I don’t know the science behind it (or even if there is science behind it), but it’s much easier for us than those without depression to shut down. It’s our natural coping mechanism when something triggers us. We recognize when it’s happening, but we don’t know how to get out of it. We feel paralyzed. One small trigger can result in a massive shut down, so we require much grace and patience as we try to feel human again. Most of the time all we need is time.
5. Shame is a constant voice we hear.
It’s exhaustingly easy for a Christian to feel shame for struggling with depression.
“We have all we need in Christ, so what’s there to be depressed about, right?” “We just need to have faith in God and our depression will go away, right?” “Maybe I’m just not praying hard enough.” “Am I doing something wrong to have to struggle with depression?” “Is God punishing me?”
All lies we have to fight fiercely hard to not believe.
6. We don’t need to be reminded to have joy in the Lord & we don’t need to be reminded that joy is a choice.
We know. We’re trying.
When I was younger and didn’t know the Lord, depression was a hell of a lot harder to manage. I coped by self harming and attempting suicide more times than I can count. But now that I know Christ and am walking in the Spirit rather than flesh, I recognize that I have access to fullness of joy despite circumstance, and can cope in healthy ways such as seeking professional help, worshiping, praying, and being in the Word.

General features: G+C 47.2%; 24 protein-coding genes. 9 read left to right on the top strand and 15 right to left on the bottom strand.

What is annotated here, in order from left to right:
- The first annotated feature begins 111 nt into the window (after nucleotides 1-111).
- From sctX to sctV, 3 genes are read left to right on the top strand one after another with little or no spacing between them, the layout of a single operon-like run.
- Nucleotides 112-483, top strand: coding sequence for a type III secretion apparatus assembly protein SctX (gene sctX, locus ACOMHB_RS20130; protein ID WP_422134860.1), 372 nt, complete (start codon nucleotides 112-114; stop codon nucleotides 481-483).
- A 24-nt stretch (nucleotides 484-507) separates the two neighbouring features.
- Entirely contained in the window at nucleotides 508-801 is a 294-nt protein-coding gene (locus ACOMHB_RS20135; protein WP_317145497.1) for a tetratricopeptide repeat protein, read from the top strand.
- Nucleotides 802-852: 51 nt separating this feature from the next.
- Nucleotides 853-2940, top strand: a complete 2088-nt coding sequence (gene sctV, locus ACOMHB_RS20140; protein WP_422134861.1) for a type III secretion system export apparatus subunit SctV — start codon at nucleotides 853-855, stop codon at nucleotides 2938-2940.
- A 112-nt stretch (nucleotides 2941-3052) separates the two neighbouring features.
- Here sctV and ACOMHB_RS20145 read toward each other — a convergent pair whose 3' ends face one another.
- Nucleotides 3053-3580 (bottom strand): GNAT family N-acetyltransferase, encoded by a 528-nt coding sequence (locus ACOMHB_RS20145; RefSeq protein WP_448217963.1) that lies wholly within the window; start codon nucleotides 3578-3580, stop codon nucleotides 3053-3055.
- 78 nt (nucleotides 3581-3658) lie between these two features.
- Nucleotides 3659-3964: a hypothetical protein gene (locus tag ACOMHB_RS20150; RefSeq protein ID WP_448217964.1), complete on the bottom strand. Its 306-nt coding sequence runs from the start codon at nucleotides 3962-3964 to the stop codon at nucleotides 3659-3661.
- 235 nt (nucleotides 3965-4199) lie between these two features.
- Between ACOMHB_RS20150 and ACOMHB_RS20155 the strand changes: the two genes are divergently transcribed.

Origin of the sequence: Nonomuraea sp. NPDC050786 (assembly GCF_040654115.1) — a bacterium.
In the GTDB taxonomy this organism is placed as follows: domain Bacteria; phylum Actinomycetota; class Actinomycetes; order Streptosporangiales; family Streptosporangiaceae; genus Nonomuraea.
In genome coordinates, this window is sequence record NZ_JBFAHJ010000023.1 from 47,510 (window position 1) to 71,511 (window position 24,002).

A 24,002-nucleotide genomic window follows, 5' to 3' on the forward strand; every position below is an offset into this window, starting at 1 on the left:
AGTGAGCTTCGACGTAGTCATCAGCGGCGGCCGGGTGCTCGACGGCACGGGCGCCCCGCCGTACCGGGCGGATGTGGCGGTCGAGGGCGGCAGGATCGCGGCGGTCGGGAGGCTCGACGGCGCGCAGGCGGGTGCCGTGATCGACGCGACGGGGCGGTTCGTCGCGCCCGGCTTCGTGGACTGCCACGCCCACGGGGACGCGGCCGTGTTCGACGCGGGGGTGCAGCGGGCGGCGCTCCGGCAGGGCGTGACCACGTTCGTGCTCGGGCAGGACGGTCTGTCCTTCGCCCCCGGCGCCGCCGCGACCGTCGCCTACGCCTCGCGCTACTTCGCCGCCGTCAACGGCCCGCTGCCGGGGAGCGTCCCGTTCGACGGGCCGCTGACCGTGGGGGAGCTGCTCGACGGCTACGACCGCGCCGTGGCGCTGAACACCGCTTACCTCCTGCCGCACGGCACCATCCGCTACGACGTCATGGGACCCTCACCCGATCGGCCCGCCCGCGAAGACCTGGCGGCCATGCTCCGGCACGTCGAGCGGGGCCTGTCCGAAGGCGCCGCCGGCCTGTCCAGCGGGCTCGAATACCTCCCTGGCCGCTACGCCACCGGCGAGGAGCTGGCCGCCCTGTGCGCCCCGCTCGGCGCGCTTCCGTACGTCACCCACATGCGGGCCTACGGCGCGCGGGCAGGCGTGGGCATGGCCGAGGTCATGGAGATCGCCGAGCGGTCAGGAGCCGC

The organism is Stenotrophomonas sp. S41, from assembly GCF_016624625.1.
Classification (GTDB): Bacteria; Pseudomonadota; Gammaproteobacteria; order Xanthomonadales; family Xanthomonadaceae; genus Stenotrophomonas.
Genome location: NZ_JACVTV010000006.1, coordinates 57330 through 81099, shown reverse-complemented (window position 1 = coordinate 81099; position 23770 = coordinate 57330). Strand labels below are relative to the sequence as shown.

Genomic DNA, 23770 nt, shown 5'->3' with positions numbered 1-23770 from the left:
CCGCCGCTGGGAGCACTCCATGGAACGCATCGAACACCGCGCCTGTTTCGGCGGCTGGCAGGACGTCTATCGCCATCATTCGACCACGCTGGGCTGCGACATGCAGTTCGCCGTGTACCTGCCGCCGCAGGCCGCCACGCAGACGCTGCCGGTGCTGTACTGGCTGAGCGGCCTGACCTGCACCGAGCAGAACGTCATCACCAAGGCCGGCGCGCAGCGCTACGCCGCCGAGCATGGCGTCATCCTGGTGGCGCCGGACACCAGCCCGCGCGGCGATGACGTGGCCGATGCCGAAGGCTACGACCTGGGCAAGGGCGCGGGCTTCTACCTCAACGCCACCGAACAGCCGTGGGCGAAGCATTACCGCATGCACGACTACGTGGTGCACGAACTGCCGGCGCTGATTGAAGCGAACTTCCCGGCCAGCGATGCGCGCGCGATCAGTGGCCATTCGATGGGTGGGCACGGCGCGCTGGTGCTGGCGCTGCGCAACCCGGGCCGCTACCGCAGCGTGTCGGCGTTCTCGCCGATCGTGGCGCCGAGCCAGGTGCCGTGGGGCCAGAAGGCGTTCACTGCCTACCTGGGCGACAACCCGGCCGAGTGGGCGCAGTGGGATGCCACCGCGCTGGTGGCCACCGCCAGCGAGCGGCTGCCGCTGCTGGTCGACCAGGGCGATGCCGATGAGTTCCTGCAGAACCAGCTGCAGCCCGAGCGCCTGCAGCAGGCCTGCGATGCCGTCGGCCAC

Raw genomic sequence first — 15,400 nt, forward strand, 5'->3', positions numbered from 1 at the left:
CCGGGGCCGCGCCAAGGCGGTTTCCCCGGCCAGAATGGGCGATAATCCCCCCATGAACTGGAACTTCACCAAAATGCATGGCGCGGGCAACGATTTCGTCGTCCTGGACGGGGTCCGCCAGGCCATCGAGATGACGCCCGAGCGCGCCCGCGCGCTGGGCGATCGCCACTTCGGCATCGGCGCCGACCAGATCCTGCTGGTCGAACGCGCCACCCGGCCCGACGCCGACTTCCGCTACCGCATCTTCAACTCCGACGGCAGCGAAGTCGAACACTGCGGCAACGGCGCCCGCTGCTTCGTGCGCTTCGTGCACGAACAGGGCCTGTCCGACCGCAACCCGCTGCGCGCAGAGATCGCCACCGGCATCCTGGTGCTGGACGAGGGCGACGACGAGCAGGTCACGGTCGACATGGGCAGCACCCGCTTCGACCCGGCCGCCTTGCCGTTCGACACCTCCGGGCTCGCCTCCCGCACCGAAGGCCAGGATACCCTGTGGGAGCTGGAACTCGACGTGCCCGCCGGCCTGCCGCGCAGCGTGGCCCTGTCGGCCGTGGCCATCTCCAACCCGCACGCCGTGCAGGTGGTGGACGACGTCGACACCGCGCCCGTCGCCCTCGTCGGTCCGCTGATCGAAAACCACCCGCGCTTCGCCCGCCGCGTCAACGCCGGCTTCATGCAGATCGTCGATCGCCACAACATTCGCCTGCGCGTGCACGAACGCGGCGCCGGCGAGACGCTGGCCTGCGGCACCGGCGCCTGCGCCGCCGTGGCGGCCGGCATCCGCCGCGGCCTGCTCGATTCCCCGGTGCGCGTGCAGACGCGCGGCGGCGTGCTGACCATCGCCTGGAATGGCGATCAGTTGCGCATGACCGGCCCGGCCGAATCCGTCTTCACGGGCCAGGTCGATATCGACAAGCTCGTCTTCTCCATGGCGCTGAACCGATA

But joy is a battle and it seems as if we have to fight with our lives to even come near to it. Where others may find joy easy, for us, it’s one of the biggest challenges we could ever face. We’re already exhausted, so it’s so much easier for us to stay in our depression even though it’s the last thing we want.
7. Honestly, we’re just trying to survive.
We can’t even take it day by day, we have to take it moment by moment. Depression makes us have to fight for our will to live. Our will to eat. Our will to drink water. Our will to get out of bed. Our will to even shower at times.
We’re really just trying to survive, and some days are much harder than others.
We need all the grace we can get.
If you’re a Christian with depression:
My sweet friend, I see you. I see your struggle. I see your exhaustion. I see your tired eyes and weary spirit. I see it because I feel it too. But please keep fighting. Please keep holding on. It’s not fair and it’s not easy, but I promise, it’s so worth it. Your life is worth living.
Please never forget the victory you have in Christ.
Deuteronomy 20:4 says “For the Lord your God is the one who goes with you to fight for you against your enemies to give you victory.”
See that? It says “For the Lord your God is the one who goes with you.” It doesn’t say He goes for you, it says He goes with you. Meaning you’re not fighting alone, but you still need to fight. But never forget: every war waged against you, He’s already won. He rose victorious so you can share in His victory.